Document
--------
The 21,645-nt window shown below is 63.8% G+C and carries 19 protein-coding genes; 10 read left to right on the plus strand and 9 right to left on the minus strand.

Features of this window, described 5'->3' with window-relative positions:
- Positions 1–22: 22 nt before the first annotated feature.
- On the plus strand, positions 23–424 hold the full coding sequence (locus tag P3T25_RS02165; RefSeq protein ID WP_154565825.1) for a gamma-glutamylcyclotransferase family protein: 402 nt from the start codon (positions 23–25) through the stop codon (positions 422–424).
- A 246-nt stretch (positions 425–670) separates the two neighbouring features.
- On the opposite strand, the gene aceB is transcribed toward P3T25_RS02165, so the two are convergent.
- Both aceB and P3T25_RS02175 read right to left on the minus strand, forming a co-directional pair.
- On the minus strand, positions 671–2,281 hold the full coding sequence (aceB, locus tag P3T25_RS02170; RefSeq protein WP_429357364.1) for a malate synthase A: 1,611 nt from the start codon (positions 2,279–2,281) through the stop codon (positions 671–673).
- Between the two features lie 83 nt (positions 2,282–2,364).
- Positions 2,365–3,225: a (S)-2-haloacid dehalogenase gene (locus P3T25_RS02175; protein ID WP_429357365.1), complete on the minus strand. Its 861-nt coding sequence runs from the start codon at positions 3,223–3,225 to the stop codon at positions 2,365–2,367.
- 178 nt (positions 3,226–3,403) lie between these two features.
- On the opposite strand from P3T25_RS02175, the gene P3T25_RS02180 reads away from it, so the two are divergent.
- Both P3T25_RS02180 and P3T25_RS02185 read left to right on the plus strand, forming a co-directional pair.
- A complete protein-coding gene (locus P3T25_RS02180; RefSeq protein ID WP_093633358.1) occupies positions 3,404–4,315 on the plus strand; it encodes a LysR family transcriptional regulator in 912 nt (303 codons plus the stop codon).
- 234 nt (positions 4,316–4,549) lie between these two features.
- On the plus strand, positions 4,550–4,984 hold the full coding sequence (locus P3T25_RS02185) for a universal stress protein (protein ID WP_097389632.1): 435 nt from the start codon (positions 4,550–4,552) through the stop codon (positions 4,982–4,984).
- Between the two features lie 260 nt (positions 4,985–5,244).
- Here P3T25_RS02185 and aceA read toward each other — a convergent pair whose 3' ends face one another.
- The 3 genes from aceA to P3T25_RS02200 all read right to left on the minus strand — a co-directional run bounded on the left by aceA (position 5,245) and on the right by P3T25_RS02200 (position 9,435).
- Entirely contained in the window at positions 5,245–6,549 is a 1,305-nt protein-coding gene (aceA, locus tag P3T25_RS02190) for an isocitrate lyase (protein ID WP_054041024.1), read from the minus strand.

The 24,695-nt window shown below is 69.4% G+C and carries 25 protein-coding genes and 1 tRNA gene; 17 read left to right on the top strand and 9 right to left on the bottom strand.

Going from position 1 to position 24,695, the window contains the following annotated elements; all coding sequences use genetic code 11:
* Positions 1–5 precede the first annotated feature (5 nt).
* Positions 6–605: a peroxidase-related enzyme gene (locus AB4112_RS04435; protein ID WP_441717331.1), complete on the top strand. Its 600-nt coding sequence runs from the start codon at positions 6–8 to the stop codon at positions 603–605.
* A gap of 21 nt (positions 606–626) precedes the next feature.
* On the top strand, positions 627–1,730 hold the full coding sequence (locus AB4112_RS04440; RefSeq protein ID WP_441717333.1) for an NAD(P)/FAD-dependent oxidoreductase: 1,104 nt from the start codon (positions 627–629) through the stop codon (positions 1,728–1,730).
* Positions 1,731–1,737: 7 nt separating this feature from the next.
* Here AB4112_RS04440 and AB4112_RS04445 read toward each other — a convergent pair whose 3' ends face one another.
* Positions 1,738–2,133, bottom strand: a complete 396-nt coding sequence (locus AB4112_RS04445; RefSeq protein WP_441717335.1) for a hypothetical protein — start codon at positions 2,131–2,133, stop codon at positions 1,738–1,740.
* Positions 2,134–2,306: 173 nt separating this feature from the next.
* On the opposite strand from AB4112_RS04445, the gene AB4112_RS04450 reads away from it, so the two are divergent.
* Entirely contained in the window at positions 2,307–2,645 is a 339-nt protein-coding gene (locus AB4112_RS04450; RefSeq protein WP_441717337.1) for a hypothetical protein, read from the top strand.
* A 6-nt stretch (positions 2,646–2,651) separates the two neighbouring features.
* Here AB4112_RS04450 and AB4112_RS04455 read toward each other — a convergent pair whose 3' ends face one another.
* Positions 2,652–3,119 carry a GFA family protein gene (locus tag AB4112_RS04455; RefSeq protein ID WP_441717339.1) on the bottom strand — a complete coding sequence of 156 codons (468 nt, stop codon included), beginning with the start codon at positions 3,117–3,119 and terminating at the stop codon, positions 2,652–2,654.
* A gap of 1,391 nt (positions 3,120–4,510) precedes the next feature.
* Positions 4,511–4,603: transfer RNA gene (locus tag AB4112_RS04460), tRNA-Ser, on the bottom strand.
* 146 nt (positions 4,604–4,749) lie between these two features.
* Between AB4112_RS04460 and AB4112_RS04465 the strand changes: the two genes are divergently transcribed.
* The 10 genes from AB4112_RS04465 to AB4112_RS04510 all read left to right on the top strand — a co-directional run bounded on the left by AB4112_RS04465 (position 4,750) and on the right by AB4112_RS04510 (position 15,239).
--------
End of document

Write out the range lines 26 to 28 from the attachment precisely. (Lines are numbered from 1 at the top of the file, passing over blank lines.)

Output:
* On the top strand, positions 627–1,730 hold the full coding sequence (locus AB4112_RS04440; RefSeq protein ID WP_441717333.1) for an NAD(P)/FAD-dependent oxidoreductase: 1,104 nt from the start codon (positions 627–629) through the stop codon (positions 1,728–1,730).
* Positions 1,731–1,737: 7 nt separating this feature from the next.
* Here AB4112_RS04440 and AB4112_RS04445 read toward each other — a convergent pair whose 3' ends face one another.